Race and the blame game

This story from the Washington Post appears regularly these days in something like this form:

The [name of county in the Washington, D.C. metropolitan area] school system is well regarded. However, minority students continue to lag behind, and some parents complain that the school system isn’t doing right by their children.

The latest version pertains to the Arlington, Virginia public schools. The Post reports:

There is no shortage of praise or accolades for Arlington Public Schools. Students in the suburban D.C. school system outperform their peers on state tests. Most high school students graduate with advanced diplomas. The district spends nearly $20,500 per student, more than any other district in a region flush with well-heeled public schools.

It’s the best school system in Virginia, according to the most recent standings on the ranking website Niche.

But a growing chorus of black parents in the 27,500-student school system is disrupting the narrative — the school system is excellent, they say, for wealthy, able-bodied white students and less so for everyone else.

But what evidence supports the claim that the same school system is excellent for able-bodied white students and less than excellent for other students? Critics point out that 93 percent of white students in Arlington schools pass a state math exam, compared to only 71 percent of black students.

But what evidence shows that this is because instruction in math is better for white students than for black ones? The Post presents none.

Nor is there any reason to assume that Arlington teachers teach math one way to white students and another way to black students. It does seem to be true that blacks aren’t placed in “gifted” programs at nearly the same rate as whites. But a student doesn’t need to be in a program for the gifted to pass a state math exam for which the pass rate exceeds 80 percent.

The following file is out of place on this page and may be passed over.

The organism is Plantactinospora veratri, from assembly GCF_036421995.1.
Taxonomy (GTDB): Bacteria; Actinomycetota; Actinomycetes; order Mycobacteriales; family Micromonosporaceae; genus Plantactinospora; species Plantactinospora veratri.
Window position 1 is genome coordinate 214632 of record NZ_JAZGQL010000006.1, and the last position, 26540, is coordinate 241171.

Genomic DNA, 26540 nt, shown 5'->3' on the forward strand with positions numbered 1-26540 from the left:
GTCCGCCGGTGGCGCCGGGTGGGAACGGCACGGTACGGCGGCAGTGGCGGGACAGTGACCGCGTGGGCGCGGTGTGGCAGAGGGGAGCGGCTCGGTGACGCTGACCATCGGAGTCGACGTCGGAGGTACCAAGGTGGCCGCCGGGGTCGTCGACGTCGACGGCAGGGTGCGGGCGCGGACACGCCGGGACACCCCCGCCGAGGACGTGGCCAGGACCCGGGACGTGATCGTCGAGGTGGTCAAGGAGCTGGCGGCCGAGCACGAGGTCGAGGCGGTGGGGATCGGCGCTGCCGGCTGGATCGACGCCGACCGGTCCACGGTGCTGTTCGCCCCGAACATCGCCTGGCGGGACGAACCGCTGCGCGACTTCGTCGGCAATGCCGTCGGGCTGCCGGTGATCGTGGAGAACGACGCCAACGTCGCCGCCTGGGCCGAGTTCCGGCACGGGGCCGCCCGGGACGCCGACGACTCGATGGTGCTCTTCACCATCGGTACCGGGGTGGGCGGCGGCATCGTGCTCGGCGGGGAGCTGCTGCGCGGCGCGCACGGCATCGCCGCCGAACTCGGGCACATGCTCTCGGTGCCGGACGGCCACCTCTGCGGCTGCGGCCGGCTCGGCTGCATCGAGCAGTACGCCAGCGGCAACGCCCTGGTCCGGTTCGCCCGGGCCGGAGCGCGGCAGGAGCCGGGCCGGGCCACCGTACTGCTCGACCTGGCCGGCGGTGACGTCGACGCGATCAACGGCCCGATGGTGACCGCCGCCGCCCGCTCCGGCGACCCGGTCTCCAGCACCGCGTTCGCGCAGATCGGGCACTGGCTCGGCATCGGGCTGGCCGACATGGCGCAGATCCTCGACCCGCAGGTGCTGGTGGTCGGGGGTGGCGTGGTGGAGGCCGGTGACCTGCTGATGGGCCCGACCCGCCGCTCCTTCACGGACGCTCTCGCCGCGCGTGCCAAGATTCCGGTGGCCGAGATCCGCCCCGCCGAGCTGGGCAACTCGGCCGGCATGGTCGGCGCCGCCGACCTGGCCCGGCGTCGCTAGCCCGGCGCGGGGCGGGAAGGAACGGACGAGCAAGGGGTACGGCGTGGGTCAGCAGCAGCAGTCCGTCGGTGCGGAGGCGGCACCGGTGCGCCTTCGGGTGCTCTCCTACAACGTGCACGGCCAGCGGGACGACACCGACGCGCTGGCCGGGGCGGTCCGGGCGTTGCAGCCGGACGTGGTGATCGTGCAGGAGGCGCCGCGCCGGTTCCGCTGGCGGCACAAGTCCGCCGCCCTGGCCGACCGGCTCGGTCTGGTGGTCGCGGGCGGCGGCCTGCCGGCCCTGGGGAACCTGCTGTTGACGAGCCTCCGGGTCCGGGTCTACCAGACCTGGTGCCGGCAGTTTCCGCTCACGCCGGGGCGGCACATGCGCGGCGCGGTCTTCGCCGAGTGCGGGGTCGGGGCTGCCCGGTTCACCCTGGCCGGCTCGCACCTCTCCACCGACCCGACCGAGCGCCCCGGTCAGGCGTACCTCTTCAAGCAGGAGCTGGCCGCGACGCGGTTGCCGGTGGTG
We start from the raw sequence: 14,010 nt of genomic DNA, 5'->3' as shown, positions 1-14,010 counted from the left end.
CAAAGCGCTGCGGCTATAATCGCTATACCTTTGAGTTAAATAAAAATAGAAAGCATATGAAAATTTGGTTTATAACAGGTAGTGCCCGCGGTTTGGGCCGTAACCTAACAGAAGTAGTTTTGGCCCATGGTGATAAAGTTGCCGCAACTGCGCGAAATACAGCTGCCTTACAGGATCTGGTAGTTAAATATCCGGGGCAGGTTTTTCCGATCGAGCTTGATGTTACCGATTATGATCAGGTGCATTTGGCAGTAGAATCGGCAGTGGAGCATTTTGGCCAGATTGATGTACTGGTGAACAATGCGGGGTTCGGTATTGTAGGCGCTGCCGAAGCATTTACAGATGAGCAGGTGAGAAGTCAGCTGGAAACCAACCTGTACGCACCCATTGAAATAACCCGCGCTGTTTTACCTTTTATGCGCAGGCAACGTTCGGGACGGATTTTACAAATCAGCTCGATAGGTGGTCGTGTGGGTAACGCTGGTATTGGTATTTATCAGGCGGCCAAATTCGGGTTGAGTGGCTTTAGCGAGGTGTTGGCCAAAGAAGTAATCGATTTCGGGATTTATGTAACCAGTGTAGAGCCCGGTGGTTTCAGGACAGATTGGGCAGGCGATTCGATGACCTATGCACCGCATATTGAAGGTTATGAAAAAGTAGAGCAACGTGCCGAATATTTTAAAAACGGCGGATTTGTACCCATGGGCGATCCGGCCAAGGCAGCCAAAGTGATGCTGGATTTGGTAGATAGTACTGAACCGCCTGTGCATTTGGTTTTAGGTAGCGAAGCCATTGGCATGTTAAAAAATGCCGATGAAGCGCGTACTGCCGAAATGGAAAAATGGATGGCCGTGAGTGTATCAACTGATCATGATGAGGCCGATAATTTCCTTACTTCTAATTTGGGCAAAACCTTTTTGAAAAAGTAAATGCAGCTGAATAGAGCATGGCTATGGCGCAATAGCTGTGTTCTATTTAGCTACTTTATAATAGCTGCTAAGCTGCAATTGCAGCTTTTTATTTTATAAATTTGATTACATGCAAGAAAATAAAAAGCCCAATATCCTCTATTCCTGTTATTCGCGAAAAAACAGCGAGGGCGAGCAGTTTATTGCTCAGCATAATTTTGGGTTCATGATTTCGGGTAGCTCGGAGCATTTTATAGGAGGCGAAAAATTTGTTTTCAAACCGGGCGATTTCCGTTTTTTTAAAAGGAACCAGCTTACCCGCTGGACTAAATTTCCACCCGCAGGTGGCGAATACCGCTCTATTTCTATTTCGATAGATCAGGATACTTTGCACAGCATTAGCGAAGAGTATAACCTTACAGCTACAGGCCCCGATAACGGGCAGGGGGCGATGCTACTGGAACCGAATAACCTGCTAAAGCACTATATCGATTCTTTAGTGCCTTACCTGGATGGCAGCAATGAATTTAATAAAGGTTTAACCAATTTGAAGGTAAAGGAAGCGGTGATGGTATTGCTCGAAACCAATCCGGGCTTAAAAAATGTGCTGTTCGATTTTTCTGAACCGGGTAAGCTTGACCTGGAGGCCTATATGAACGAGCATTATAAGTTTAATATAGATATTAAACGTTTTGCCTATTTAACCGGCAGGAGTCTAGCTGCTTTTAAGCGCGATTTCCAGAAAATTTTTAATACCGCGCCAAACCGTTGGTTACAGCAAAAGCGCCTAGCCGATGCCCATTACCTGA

In any case, a racial disparity in gifted program participation rates does not demonstrate that black students are being treated unfairly. The school system’s “equity and excellence supervisor” says there’s a gap in the degree to which parents are aware of the processes through which students gain entry into these programs. Instead of complaining that the school system isn’t fair, parents should better inform themselves about programs for gifted students.

It may also be that minority students disproportionately fail to meet the objective criteria for being in a gifted program. It may be that they are already behind by the time they enter the school system. No less an authority than Joe “keep the record player on” Biden has argued that they are.

I’m kidding, of course, about Biden being an authority. However, there is evidence to support his claim on this particular point.

There have always been some parents who blame schools for their kids’ lack of success. We used to laugh this off.

These days, playing the race card in furtherance of blame shifting precludes us from laughing. But it doesn’t make the blame shifting any more plausible.